*Rotella, A., *Sparks, A.M., Mishra, S., & Barclay, P. (2021). No effect of ‘watching eyes’: An attempted replication and extension investigating individual differences. PLoS ONE, 16(10), e0255531. [LINK] [PDF]

Barclay, P., Bliege Bird, R., Roberts, G., & Számadó, S. (2021). Cooperating to show that you care: costly helping as an honest signal of fitness interdependence. Philosophical Transactions of the Royal Society B, 376, 20200292. [LINK] [PDF]

Roberts, G., Raihani, N., Bshary, R., Manrique, H., Farina, A., Samu, F., & Barclay, P. (2021). The benefits of being seen to help others: indirect reciprocity and reputation-based partner choice. Philosophical Transactions of the Royal Society B, 376, 20200290. [LINK] [PDF]

Manrique, H.M., Zeidler, H., Roberts, G., Barclay, P., Walker, M., Samu, F., Farina, A., Bshary, R., & Raihani, N. (2021). The psychological foundations of reputation-based cooperation. Philosophical Transactions of the Royal Society B, 376, 20200287. [LINK] [PDF]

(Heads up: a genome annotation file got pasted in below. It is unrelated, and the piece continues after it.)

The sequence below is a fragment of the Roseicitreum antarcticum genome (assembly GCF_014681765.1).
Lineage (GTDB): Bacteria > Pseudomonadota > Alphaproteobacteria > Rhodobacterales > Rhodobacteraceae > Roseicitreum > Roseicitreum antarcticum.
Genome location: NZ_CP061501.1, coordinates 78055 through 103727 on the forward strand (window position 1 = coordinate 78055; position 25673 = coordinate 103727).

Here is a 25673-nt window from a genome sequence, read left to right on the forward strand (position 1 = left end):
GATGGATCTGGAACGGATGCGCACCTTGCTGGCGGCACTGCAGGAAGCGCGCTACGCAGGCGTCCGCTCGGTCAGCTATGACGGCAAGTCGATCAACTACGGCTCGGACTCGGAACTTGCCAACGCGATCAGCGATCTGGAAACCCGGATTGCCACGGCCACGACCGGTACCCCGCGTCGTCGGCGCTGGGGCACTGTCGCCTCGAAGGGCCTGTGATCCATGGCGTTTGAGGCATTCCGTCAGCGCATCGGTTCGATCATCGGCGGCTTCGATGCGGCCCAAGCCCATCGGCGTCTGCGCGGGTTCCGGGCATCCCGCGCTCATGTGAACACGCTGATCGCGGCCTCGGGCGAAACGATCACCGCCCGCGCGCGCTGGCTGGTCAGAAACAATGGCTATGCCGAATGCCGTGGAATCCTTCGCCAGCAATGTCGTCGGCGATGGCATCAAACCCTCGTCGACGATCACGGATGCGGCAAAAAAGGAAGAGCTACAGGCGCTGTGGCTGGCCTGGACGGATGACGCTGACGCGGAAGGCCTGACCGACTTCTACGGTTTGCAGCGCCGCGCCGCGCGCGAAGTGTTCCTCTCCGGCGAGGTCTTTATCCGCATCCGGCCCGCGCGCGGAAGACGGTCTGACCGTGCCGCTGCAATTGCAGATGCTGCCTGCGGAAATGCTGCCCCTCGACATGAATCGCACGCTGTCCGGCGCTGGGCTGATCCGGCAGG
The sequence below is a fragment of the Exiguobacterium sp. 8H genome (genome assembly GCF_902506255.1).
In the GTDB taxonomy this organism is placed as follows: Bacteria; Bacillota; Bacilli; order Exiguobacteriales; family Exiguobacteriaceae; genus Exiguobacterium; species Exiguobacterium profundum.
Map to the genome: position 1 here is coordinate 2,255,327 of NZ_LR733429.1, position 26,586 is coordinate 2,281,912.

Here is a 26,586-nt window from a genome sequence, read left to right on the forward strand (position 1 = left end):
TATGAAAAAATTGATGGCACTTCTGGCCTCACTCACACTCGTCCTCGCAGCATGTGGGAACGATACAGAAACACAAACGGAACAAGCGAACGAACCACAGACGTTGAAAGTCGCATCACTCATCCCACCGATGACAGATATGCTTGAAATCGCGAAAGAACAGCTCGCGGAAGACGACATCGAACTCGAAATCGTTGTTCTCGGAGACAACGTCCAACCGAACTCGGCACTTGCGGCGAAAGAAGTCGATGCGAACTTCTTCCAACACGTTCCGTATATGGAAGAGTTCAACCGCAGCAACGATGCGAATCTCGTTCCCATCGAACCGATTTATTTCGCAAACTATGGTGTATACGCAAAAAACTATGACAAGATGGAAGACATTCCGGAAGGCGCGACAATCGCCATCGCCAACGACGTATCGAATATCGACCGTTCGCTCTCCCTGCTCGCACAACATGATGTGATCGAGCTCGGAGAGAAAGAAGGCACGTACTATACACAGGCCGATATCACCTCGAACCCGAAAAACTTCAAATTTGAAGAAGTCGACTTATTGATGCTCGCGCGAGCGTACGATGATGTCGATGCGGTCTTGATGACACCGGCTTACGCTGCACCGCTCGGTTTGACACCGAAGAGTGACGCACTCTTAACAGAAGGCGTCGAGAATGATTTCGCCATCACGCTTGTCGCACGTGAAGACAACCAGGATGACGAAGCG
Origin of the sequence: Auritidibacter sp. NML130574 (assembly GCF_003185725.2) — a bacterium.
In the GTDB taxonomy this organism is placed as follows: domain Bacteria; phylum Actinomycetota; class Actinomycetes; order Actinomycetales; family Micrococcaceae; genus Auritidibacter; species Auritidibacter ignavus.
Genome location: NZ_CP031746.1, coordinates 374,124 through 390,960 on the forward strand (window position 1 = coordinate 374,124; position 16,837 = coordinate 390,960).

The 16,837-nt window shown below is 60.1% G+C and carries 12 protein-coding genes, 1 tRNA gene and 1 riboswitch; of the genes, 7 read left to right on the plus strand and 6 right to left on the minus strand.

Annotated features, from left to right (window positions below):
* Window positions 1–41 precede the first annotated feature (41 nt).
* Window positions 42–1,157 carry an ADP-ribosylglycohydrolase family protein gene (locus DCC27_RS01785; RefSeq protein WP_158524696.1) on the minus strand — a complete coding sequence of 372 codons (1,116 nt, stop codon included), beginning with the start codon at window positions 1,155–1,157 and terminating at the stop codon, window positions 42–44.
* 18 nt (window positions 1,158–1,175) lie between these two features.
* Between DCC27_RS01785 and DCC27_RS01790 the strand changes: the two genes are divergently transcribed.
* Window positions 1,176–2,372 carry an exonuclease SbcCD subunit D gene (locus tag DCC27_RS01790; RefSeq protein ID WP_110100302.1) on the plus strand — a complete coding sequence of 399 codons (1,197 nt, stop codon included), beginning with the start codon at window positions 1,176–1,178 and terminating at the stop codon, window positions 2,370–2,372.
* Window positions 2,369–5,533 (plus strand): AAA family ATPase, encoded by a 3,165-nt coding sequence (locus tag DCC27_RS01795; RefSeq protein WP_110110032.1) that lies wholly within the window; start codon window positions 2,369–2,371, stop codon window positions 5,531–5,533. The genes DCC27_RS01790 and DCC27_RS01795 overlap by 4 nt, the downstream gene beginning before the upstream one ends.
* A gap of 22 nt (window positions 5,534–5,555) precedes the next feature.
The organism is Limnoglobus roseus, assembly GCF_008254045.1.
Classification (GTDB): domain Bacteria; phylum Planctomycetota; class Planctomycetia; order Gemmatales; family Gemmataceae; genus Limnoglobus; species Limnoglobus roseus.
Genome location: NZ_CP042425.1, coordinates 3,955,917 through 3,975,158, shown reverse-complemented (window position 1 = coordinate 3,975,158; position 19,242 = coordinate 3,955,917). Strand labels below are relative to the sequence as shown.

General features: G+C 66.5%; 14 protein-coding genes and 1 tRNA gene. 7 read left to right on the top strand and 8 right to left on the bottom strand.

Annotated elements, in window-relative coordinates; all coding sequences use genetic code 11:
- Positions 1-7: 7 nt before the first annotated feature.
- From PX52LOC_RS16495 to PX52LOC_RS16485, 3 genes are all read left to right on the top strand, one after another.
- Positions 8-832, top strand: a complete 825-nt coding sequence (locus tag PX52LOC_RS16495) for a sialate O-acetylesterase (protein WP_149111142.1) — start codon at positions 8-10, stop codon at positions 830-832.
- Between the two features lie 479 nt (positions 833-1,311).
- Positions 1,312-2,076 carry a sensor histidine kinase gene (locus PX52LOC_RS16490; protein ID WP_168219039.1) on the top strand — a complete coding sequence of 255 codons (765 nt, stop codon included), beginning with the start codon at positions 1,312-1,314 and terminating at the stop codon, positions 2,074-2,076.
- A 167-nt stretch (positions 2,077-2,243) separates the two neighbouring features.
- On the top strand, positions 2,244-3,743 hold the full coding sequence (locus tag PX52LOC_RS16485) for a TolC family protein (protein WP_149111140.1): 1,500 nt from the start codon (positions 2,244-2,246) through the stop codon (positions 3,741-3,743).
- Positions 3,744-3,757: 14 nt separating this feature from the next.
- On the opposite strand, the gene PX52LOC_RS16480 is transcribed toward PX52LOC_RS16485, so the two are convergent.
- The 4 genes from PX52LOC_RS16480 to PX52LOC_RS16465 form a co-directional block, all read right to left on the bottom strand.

Wu, J., Számadó, S., Barclay, P., Beersma, B., Dores Cruz, T.D., Lo Iacono, S., Nieper, A.S., Peters, K., Przepiorka, W., Tiokhin, L., & Van Lange, P.A.M. (2021). Honesty and dishonesty in gossip strategies: a fitness interdependence perspective. Philosophical Transactions of the Royal Society B, 376, 20200300. [LINK]

Barclay, P., & Barker, J. (2020). Greener than thou: people who protect the environment are more cooperative, compete to be environmental, and benefit from reputation. Journal of Environmental Psychology, 72, 101441. [LINK] [PDF]

Barclay, P., & Benard, S. (2020). The effects of social versus asocial threats on group cooperation and manipulation of perceived threats. Evolutionary Human Sciences, 2, e54. [LINK] [PDF]

Benard, S., & Barclay, P. (2020). Democratic competition for rank increases both cooperation and deception in small groups. Social Science Quarterly, 101(7), 2413-2436. [LINK] [PDF]